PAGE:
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Interactions among DIV voltage-sensor movement, fast inactivation, and resurgent Na current induced by the NaVβ4 open-channel blocking peptide.

Lewis AH, Raman IM - J. Gen. Physiol. (2013)

Bottom Line: Macroscopic fast inactivation was disrupted by mutations of DIS6 (L443C/A444W; "CW" channels), which reduce fast-inactivation gate binding, and/or by the site-3 toxin ATX-II, which interferes with DIV movement.The addition of ATX greatly increased transient current amplitudes and further enlarged resurgent currents, suggesting that pore access by the blocker is actually decreased by full deployment of the DIV voltage sensor.ATX accelerated recovery from block at hyperpolarized potentials, however, suggesting that the peptide unbinds more readily when DIV voltage-sensor deployment is disrupted.

View Article: PubMed Central - HTML - PubMed

Affiliation: Interdepartmental Biological Sciences Program and 2 Department of Neurobiology, Northwestern University, Evanston, IL 60208, USA.

ABSTRACT
Resurgent Na current flows as voltage-gated Na channels recover through open states from block by an endogenous open-channel blocking protein, such as the NaVβ4 subunit. The open-channel blocker and fast-inactivation gate apparently compete directly, as slowing the onset of fast inactivation increases resurgent currents by favoring binding of the blocker. Here, we tested whether open-channel block is also sensitive to deployment of the DIV voltage sensor, which facilitates fast inactivation. We expressed NaV1.4 channels in HEK293t cells and assessed block by a free peptide replicating the cytoplasmic tail of NaVβ4 (the "β4 peptide"). Macroscopic fast inactivation was disrupted by mutations of DIS6 (L443C/A444W; "CW" channels), which reduce fast-inactivation gate binding, and/or by the site-3 toxin ATX-II, which interferes with DIV movement. In wild-type channels, the β4 peptide competed poorly with fast inactivation, but block was enhanced by ATX. With the CW mutation, large peptide-induced resurgent currents were present even without ATX, consistent with increased open-channel block upon depolarization and slower deactivation after blocker unbinding upon repolarization. The addition of ATX greatly increased transient current amplitudes and further enlarged resurgent currents, suggesting that pore access by the blocker is actually decreased by full deployment of the DIV voltage sensor. ATX accelerated recovery from block at hyperpolarized potentials, however, suggesting that the peptide unbinds more readily when DIV voltage-sensor deployment is disrupted. These results are consistent with two open states in Na channels, dependent on the DIV voltage-sensor position, which differ in affinity for the blocking protein.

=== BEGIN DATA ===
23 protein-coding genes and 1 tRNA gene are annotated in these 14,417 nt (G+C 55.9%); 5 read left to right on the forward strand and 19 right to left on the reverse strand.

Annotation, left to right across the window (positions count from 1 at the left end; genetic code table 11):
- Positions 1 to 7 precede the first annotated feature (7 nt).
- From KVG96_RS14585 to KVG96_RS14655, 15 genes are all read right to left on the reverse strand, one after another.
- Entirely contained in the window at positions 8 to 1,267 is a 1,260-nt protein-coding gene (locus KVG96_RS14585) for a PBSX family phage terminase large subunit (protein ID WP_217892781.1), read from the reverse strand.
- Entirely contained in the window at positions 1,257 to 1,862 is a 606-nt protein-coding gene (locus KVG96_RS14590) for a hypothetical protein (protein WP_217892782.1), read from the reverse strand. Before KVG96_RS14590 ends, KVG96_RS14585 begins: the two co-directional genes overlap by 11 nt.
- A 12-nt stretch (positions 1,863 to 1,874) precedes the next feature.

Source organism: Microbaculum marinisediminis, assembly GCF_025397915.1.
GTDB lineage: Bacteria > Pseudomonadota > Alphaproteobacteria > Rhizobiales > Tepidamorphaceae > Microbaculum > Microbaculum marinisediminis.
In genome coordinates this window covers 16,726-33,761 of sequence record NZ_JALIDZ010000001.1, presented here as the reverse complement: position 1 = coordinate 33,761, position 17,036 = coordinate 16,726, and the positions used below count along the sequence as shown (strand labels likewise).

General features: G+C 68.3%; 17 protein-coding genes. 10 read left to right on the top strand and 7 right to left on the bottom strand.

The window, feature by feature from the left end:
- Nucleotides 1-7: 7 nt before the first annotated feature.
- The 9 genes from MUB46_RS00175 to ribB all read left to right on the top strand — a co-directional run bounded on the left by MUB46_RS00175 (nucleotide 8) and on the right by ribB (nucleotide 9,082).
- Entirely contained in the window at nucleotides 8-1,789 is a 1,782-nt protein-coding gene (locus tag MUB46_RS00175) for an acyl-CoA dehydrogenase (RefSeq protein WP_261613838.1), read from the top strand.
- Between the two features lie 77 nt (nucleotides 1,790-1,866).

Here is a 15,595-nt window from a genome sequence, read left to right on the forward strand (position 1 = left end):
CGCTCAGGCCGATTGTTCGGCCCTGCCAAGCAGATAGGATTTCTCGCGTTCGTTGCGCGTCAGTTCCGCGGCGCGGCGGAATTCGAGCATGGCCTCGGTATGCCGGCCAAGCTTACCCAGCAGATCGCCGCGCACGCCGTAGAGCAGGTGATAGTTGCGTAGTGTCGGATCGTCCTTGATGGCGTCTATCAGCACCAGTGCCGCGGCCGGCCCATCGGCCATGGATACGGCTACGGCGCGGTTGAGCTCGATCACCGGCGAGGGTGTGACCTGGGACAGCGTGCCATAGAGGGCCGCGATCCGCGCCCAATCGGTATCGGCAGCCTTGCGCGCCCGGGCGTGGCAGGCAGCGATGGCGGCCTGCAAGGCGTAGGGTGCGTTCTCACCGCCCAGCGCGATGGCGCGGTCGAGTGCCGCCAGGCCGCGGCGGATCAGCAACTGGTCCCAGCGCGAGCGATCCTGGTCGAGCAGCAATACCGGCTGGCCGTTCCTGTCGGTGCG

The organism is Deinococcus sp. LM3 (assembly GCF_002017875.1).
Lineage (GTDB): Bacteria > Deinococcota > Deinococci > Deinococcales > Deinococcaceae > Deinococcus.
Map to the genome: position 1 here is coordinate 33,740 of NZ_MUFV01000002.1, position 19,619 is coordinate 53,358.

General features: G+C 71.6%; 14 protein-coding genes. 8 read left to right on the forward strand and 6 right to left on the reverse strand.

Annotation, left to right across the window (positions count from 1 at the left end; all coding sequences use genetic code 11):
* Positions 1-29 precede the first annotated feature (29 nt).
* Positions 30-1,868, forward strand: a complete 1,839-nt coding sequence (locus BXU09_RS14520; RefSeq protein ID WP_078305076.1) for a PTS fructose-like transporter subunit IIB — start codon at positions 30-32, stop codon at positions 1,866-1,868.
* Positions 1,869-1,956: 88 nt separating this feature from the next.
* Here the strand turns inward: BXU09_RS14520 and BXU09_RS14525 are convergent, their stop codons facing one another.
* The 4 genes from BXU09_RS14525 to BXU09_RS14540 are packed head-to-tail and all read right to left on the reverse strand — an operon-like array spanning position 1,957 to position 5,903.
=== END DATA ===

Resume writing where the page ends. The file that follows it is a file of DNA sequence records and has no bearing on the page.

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Time course of recovery from inactivation and from block by the β4 peptide in WT channels. (A) Voltage protocol (top) and representative cells showing recovery from inactivation and block after conditioning for 25 ms at 0 mV in the absence (middle) and presence (bottom) of the β4 peptide. Black, control; green, with 500 nM ATX. (B) Fractional recovery at 0 mV as a function of time at −110 mV. Currents were normalized to the response to the conditioning pulse for each trace, and fractional recovery was calculated as described in Materials and methods. Black, WT; green, WT plus ATX; solid lines, double-exponential fits to the mean data. (C) As in B, with β4 peptide in the intracellular solution. (D) Comparison of recovery in solutions ±β4 peptide. (E) Comparison of recovery in ATX ±β4 peptide. Within-cell comparisons ±ATX; WT, n = 8; WT plus β4, n = 7. (F and G) As in D and E, but with conditioning for 10 ms at +60 mV; without peptide, n = 4; with peptide, n = 5.
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fig7: Time course of recovery from inactivation and from block by the β4 peptide in WT channels. (A) Voltage protocol (top) and representative cells showing recovery from inactivation and block after conditioning for 25 ms at 0 mV in the absence (middle) and presence (bottom) of the β4 peptide. Black, control; green, with 500 nM ATX. (B) Fractional recovery at 0 mV as a function of time at −110 mV. Currents were normalized to the response to the conditioning pulse for each trace, and fractional recovery was calculated as described in Materials and methods. Black, WT; green, WT plus ATX; solid lines, double-exponential fits to the mean data. (C) As in B, with β4 peptide in the intracellular solution. (D) Comparison of recovery in solutions ±β4 peptide. (E) Comparison of recovery in ATX ±β4 peptide. Within-cell comparisons ±ATX; WT, n = 8; WT plus β4, n = 7. (F and G) As in D and E, but with conditioning for 10 ms at +60 mV; without peptide, n = 4; with peptide, n = 5.

Mentions: For peptide-free WT cells, recovery was rapid: after a 10-ms recovery interval, 86.1 ± 1.8% of the inactivated current was available (n = 8; Fig. 7, A–E). Recovery followed a double exponential, with a τfast of 2.7 ± 0.1 ms, accounting for 89 ± 2% recovery, and a τslow of 149 ± 21 ms (Table 3). These measurements are consistent with previous data demonstrating that most NaV1.4 channels undergo fast inactivation on this time frame, with a small additional component of slow inactivation (Featherstone et al., 1996; Webb et al., 2009).